Indictments Announced In NJ In Massive Hacking Scheme
By David Madden
NEWARK, N.J. (CBS) — The US attorney in New Jersey has announced the indictments of five Eastern European men — four Russian nationals and a Ukrainian — in what’s being called the largest hacking and data breach case in US history.
The five men, with help from four others who were not indicted here, allegedly used an elaborate and complicated plan over a period of seven years to rip off more than a dozen major international corporations to the tune of at least $300 million.
“That is our conservative estimate of the losses — the amount we’ve been able to confirm so far — and suffered by only three of the victim companies,” said US attorney Paul Fishman today. “The actual loss here may well be much, much higher.”
Among the alleged victims were Nasdaq, the electronic stock exchange; the 7-Eleven chain; JC Penney Co.; the regional supermarket chain Hannaford Brothers; Heartland Payment Systems Inc., one of the world’s largest credit and debit processing companies; French retailer Carrefour SA; and the Belgium bank Dexia Bank Belgium.
The hackers also grabbed more than 160 million credit card numbers and the personal data that goes with them. They were allegedly sold around the world to others who may have ripped off cardholders for amounts still unknown.
The prosecution builds on a case that resulted in a 20-year prison sentence in 2010 for Albert Gonzalez of Miami, who is identified in the new complaint as an unindicted co-conspirator.
The defendants were identified as Vladimir Drinkman, Aleksander Kalinin, Roman Kotov, Dmitriy Smilianets, and Mikhail Rytikov.
Prosecutors identified Drinkman and Kalinin as sophisticated hackers who specialized in penetrating the computer networks of multinational corporations, financial institutions, and payment processors.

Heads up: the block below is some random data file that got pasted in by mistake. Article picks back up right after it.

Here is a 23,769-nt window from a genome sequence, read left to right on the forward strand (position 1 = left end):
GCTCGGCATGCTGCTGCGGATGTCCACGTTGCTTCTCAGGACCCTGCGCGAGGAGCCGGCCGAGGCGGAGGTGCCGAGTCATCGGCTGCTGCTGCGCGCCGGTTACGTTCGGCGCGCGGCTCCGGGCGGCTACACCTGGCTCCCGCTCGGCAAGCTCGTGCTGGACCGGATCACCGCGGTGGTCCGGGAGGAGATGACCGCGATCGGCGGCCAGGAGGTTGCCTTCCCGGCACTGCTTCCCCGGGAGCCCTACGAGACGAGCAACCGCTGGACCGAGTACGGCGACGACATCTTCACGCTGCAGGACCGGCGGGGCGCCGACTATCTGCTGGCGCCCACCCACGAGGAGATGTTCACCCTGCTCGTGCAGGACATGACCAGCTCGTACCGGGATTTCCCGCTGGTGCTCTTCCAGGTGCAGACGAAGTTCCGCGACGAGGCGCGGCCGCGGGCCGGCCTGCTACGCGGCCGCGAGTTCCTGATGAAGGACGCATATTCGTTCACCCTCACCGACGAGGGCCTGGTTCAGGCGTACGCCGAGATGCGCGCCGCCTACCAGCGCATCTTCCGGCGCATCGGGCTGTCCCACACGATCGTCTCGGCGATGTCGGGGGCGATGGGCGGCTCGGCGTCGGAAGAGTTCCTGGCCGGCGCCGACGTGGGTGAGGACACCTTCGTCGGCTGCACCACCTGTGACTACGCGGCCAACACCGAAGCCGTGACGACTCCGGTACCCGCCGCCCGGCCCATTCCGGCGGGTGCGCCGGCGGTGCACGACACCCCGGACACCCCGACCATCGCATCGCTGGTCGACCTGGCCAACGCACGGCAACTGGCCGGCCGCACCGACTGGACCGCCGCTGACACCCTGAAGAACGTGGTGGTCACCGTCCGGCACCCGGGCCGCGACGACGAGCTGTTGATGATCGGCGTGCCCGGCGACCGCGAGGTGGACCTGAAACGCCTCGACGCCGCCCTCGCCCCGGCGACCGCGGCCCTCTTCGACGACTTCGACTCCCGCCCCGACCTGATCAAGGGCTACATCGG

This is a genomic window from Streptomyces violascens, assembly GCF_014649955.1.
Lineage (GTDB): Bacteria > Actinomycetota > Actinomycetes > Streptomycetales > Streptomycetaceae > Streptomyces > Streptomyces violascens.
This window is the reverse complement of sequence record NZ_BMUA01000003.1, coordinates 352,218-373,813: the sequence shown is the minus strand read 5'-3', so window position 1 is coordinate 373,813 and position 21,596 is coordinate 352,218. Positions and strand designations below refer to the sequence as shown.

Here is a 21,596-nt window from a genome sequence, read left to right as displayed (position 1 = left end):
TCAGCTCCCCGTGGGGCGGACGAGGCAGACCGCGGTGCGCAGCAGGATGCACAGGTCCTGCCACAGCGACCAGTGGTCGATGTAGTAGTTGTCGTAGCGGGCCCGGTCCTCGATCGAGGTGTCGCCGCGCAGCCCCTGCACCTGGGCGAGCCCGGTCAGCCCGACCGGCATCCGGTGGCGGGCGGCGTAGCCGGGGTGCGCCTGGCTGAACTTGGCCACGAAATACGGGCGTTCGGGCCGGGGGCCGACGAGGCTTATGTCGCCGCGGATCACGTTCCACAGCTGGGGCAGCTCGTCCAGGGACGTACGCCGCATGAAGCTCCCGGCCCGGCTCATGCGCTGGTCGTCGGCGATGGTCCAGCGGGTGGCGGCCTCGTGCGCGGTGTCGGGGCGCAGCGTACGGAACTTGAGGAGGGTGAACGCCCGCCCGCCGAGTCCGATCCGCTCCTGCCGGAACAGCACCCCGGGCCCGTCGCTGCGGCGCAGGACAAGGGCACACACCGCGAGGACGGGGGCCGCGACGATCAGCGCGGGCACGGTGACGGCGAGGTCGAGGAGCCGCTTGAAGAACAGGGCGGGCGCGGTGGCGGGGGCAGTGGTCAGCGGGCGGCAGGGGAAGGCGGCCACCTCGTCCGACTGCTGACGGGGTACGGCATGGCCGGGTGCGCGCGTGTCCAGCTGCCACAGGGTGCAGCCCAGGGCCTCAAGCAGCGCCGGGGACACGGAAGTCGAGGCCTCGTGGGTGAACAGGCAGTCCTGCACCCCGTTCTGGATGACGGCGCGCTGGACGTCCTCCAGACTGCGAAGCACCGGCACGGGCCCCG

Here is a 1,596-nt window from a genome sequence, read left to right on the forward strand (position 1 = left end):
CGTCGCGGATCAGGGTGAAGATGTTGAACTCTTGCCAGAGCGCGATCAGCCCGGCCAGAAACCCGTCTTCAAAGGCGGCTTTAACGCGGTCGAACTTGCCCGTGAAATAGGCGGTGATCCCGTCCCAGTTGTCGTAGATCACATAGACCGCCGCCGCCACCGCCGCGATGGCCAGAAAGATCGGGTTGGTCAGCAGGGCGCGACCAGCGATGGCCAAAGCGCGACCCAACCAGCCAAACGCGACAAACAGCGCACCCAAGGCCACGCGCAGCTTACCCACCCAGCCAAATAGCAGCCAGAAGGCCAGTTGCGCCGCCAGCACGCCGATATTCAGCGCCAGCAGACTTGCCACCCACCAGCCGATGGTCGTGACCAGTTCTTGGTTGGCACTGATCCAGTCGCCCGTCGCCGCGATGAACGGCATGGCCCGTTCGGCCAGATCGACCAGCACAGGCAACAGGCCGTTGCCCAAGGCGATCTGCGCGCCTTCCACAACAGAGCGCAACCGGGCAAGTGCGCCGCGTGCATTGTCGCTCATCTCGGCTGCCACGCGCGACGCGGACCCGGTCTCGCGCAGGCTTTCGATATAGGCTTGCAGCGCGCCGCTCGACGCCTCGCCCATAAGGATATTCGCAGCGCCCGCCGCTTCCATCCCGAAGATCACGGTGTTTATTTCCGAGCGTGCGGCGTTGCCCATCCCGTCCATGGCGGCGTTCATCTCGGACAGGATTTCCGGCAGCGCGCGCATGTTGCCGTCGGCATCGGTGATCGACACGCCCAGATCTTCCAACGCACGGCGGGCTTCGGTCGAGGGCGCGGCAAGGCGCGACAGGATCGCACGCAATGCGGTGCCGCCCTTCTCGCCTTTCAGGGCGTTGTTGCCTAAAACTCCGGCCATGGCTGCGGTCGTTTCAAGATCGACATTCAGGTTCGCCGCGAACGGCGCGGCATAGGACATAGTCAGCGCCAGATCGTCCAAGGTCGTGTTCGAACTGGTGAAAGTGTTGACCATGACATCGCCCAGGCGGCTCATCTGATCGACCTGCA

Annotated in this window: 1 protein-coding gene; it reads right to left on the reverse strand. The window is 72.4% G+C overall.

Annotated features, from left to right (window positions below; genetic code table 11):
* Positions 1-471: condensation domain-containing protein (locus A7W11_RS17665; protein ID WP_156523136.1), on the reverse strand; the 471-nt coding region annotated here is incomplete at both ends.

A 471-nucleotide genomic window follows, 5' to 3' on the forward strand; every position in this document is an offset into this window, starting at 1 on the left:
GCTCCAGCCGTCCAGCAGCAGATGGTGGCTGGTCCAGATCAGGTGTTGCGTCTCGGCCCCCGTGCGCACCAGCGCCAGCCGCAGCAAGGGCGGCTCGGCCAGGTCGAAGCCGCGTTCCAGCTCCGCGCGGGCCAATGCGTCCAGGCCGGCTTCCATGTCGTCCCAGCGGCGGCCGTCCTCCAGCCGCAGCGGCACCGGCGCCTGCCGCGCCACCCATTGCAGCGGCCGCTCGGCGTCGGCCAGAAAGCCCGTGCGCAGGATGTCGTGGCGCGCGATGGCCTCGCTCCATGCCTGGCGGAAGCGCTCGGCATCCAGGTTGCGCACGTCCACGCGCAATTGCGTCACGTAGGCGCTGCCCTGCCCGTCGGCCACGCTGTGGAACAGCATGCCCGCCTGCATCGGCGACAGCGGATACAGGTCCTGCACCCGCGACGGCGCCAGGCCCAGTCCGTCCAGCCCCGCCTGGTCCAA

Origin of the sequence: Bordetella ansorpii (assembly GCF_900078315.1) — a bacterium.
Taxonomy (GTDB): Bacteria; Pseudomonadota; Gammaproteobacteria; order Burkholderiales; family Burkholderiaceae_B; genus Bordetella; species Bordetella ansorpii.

Kotov’s specialty was harvesting data from the networks after they had been penetrated, and Rytikov provided anonymous web-hosting services that were used to hack into computer networks and covertly remove data, the indictment said.
Smilianets was the information salesman, the government said.
All five are charged with taking part in a computer hacking conspiracy and conspiracy to commit wire fraud. The four Russian nationals are also charged with multiple counts of unauthorized computer access and wire fraud.
The individuals who purchased the credit and debit card numbers and associated data from the hacking organization resold them through online forums or directly to others known as “cashers,” the indictment said.
The cashers would encode the information onto the magnetic strips of blank plastic cards and cash out the value, by either withdrawing money from ATMs in the case of debit cards, or running up charges and purchasing goods in the case of credit cards.